The “retail or service exemption” to the FLSA, sometimes referred to as the “7(i) exemption”, noting the location where it is codified, 29 U.S.C. Section 207(i), has three requirements. While the first requirement, to pay time and one-half the minimum wage for all hours of work, is straightforward, the other two prongs—that an employee receive 50% of his or her income in the form of “bona fide commissions” and that the individual be employed by a “retail or service establishment”—sometimes lead to litigation. Recently, a district court in Vermont addressed these two prongs as applied to a cable installer.
In Owopetu v. Nationwide CATV Auditing Servs., Inc., 2011 U.S. Dist. LEXIS 24948 (D. Vt. Mar. 11, 2011), the court held that a cable installer working for a subcontractor of the cable provider who was paid a percentage of the amount billed to the provider by the subconstractor received bona fide commissions. The court held a bona fide commission existed because his “ability to earn income fluctuated based upon the volume of customer work orders, he was paid a percentage of the value of each service performed, and he was provided performance-based incentives to increase his income.” The court relied on several cases that have held a compensation system that creates an incentive to work faster and more efficiently is consistent with the existence of a bona fide commission. It was immaterial that the individual was not engaged in sales.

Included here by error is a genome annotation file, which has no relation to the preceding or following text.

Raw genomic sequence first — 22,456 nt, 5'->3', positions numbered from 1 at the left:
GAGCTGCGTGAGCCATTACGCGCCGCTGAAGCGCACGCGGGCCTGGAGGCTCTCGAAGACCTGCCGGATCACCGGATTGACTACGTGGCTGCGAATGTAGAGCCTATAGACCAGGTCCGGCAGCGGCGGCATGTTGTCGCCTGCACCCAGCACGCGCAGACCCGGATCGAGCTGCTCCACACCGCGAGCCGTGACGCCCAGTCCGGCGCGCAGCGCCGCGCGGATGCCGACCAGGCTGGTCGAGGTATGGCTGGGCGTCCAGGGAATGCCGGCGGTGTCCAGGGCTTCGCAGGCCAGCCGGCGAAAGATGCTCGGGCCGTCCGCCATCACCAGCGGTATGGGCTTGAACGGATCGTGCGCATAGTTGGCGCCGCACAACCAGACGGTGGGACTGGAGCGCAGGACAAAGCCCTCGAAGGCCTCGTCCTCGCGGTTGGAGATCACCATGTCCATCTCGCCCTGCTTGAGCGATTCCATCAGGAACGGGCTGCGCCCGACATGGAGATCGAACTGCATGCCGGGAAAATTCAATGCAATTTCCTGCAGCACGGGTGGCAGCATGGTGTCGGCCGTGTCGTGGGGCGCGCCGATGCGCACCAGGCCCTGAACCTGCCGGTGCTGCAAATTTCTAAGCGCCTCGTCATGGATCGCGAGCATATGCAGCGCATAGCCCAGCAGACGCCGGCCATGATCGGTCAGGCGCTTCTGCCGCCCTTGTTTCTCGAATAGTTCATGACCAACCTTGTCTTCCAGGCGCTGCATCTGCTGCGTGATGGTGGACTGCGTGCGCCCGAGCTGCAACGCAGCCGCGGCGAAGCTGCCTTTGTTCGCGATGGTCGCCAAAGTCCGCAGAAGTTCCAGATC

Nevertheless, the court denied summary judgment because the defendant had not produced evidence regarding whether the plaintiff was employed by a “retail or service” establishment. While the company established that it provided services that are not for resale (installation of cable at customer’s homes), which is one requirement need to satisfy the definition of a “retail or service establishment”, no evidence was presented regarding whether the services are “recognized as retail in the industry,” the other requirement. The Defendant will have to establish that evidence at trial or seek permission to move for summary judgment on a fuller record.